The term “Psychomotor” relates to the mind and the muscles. Therefore psychomotor retardation is a condition which damages the connection between the mind and the muscles. The way you talk, the way you walk, and other physical activities you perform will be affected by this condition.
The condition also affects our emotions and thoughts as well. The intensity and severity of the condition vary from person to person but the effects will be noticed by all. Psychomotor retardation is commonly seen in people with depression and in the depressed phase of bipolar disorder. Whilst there is not much information on the topic, many people still do not know how to deal with this condition.
In this article, we will be looking at all the information regarding psychomotor retardation including the causes, treatments and other relevant bits.
In this article,
Psychomotor Retardation Definition
Psychomotor retardation is a condition which involves slowing down of thought and reduction of physical movements in people. Activities which are usually performed with ease like showering, eating, driving seems inexplicably difficult.
Even nonphysical activities like solving a puzzle, making a decision seem quite challenging. Psychomotor retardation is a quite different condition to psychomotor agitation.
Psychomotor Agitation is a condition in which movements are in excess. People diagnosed with the condition cannot stay still nor remain calm. They use non-stop movements to clear out the tension which builds in them. The movements serve no purpose and some common examples include climbing up and down the stairs, talking quickly, moving to and fro in the room.
The condition is often caused by anxiety. It is most commonly found in people with Bipolar Disorder. However, depression and post-traumatic stress disorder also can result in Psychomotor agitation. The dangerous aspect of Psychomotor agitation is that people might inflict self-harm.
Psychomotor Retardation Symptoms
The common symptoms of psychomotor retardation include:
- Feeling of stiffness in the body.
- Getting annoyed by small things.
- Constant biting of the nails.
- Sudden outbursts of anger.
- Constant talking and disrupted mind.
- Being unable to relieve tension.
- Removing clothes and putting them back on.
Thus, if you feel any of them is happening around you, you should have an appointment as earlier as possible. Similarly, partial blindness should be treated earliest to avoid sight loss.
Any skill which simultaneously utilizes both movement and thinking is called psychomotor skill. Body balance and coordination are some examples of psychomotor skills. Depression is known to negatively affect psychomotor skills.
The effect is more pronounced as the age of the person increases. It is not known how exactly are the psychomotor skills affected by depression. However, doctors believe that it is due to some changes in the brain during the depression.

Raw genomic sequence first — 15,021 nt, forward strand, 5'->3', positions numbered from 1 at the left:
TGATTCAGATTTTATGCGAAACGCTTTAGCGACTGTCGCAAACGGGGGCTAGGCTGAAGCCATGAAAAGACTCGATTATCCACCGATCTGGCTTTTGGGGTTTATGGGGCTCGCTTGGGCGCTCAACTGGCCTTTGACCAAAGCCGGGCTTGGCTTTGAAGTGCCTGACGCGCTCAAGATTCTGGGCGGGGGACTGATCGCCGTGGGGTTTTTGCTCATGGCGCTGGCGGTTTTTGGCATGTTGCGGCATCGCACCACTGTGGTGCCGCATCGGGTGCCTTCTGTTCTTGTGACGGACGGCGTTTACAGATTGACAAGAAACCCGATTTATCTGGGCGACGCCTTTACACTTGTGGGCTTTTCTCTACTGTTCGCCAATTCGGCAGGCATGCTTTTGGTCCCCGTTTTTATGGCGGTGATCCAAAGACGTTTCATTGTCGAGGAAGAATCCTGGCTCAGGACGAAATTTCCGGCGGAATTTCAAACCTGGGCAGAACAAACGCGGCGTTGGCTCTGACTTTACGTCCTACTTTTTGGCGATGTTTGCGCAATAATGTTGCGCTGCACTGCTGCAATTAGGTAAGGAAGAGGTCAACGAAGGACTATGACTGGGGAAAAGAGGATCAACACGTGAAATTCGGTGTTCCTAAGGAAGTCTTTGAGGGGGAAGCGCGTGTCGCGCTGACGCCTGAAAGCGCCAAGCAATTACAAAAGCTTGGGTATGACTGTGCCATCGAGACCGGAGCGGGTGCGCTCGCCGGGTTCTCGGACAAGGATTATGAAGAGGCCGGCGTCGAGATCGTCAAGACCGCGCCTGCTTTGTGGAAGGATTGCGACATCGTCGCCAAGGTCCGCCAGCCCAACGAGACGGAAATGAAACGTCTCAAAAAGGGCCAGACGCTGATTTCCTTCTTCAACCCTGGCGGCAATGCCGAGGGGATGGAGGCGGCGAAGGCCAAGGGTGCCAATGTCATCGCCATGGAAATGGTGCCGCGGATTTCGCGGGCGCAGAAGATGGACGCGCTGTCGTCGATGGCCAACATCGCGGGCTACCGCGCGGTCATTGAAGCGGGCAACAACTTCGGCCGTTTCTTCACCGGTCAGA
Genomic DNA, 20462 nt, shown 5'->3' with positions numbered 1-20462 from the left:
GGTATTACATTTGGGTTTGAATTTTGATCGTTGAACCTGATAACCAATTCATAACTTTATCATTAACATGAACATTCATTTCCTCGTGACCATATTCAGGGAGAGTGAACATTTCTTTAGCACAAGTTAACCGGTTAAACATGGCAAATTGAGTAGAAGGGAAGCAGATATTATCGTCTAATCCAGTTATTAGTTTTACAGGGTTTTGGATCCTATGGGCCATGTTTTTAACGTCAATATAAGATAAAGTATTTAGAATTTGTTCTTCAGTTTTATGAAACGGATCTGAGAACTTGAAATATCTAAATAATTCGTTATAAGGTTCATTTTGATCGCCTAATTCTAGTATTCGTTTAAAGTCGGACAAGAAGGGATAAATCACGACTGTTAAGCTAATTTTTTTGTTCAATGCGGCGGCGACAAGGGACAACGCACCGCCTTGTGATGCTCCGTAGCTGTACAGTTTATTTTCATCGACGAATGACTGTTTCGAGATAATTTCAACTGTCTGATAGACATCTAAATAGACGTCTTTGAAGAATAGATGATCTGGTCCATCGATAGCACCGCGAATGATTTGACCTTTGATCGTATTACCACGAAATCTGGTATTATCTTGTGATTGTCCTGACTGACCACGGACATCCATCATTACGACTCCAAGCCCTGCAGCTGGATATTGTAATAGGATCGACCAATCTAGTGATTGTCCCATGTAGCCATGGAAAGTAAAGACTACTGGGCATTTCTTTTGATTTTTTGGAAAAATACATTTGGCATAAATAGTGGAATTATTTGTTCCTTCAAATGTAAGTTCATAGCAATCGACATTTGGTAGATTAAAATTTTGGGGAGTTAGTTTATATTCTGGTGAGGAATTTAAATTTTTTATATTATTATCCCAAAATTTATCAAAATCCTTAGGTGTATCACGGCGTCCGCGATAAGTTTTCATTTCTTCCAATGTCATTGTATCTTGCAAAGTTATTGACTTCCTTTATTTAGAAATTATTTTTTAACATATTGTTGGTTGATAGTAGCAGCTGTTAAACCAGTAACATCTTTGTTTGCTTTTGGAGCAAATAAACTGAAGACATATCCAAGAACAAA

To keep away the negative effects of depression one has to treat the depression itself. The use of antidepressants and regular practice of the affected skills is a good idea.
Psychomotor Retardation Causes
- Parkinson’s Disease – This is a long-term breakdown of the central nervous system which affects mainly motor activity. The obvious symptoms including slow movement, feeling of rigidity, shaking of the body, and walking difficulty. The disease can also influence the thinking and behavioral pattern. People with PD might also find sleep hard to come by.
- Depression – Psychomotor Retardation is commonly seen in people suffering from major depression or a bipolar disorder. The severity of the depression disorder determines the extent of the condition. Some simple ways to tackle depression include eating healthy, getting lots of sleep, getting in a routine, and having fun. Antidepressants and medicines should only be taken after consultation with the doctor.
- Schizophrenia – Schizophrenia is a mental disorder which commonly affects person between the age of 16 and 30. In quite a lot of cases, the disease develops very slowly such that individuals find it hard to swallow that they are affected. However, in some cases, it develops quite quickly. The individuals in many cases refuse treatment arguing there is nothing wrong with them. Symptoms include delusions and hallucinations, difficulty in concentration, lack of facial expressions, thought disorder and loss of motivation.
- Dementia -Dementia is not a certain disease or condition, but it describes symptoms which includes memory loss, thinking, and inability to perform routine activities. Visual perception is also another symptom of Dementia. It is caused when the brain is harmed by diseases such as the Alzheimers. The symptoms of Dementia gradually worsen over time. Many cases of Dementia are not curable, however, therapies do help to mitigate the effects.
Psychomotor Retardation Treatment
Psychomotor Retardation has to be treated specifically depending on the cause. For Parkinson’s Disease medicines which increase dopamine levels are a good idea. Depression and mental health problems can be cured by using Antidepressants or Antipsychotics.
Make sure that all the decisions are planned in agreement with your doctor. Rehabilitation is also another way of treatment. Speech therapies and physical therapies can increase our psychomotor skills. Staying in a positive environment with supportive people also goes a long way in the recovery process.
Psychomotor Retardation is a troublesome condition and we hope that you wouldn’t have the bad luck to experience it. In the article, we have provided all the necessary information regarding the condition to have better care of your health. If you have any more doubts or queries, do write to us.